According to Maurice Finocchiaro, this was done in a friendly and gracious manner, out of curiosity. A biography of galileo galilei and his contribution to science by this incident, Galileo wrote a letter to Castelli in which he argued that heliocentrism was actually not contrary to biblical texts, and that the bible was an authority on faith and morals, not on science. This letter was not published, but circulated widely. At the start of 1616, Monsignor Francesco Ingoli initiated a debate with Galileo, sending him an essay disputing the Copernican system.

Galileo later stated that he believed this essay to have been instrumental in the action against Copernicanism that followed. It borrowed primarily from the arguments of Tycho Brahe, and it notedly mentioned Brahe's argument that heliocentrism required the stars to be much larger than the Sun. Ingoli wrote that the great distance to the stars in the heliocentric theory "clearly proves.

On 26 February, Galileo was called to Bellarmine's residence and ordered: Barberini was a friend and admirer of Galileo, and had opposed the condemnation of Galileo in 1616. Galileo's resulting book, Dialogue Concerning the Two Chief World Systemswas published in 1632, with formal authorization from the Inquisition and papal permission. He made another request, that his own views on the matter be included in Galileo's book.

Only the latter of those requests was fulfilled by Galileo. Whether unknowingly or deliberately, Simplicio, the defender of the Aristotelian geocentric view in Dialogue Concerning the Two Chief World Systems, was often caught in his own errors and sometimes came across as a fool.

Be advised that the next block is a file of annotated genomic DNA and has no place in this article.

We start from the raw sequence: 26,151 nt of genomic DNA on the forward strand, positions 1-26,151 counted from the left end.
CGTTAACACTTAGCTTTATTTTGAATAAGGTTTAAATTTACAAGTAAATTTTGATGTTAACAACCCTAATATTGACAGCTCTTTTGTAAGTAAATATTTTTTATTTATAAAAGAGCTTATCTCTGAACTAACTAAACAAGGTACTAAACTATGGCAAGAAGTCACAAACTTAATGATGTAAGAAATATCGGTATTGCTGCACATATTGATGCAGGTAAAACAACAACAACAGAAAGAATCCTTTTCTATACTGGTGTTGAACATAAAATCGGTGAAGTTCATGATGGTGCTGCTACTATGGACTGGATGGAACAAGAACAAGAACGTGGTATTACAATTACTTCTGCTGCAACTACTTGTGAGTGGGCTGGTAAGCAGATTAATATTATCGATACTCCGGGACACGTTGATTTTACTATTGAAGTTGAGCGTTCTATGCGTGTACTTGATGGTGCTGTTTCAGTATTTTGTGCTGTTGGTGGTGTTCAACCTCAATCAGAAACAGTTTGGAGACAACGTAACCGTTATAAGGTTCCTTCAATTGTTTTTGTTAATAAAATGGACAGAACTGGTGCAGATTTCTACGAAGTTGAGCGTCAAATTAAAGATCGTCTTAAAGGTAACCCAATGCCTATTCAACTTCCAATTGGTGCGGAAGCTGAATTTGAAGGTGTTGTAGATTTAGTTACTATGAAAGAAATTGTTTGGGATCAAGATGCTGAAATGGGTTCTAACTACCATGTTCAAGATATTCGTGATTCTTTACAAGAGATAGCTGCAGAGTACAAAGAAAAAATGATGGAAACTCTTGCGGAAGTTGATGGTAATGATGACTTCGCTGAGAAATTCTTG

Indeed, although Galileo states in the preface of his book that the character is named after a famous Aristotelian philosopher Simplicius in Latin, "Simplicio" in Italianthe name "Simplicio" in Italian also has the connotation of "simpleton". Most historians agree Galileo did not act out of malice and felt blindsided by the reaction to his book. Galileo had alienated one of his biggest and most powerful supporters, the Pope, and was called to Rome to defend his writings [84] in September 1632.

He finally arrived in February 1633 and was brought before inquisitor Vincenzo Maculani to be charged. Throughout his trial, Galileo steadfastly maintained that since 1616 he had faithfully kept his promise not to hold any of the condemned opinions, and initially he denied even defending them. However, he was eventually persuaded to admit that, contrary to his true intention, a reader of his Dialogue could well have obtained the impression that it was intended to be a defence of Copernicanism.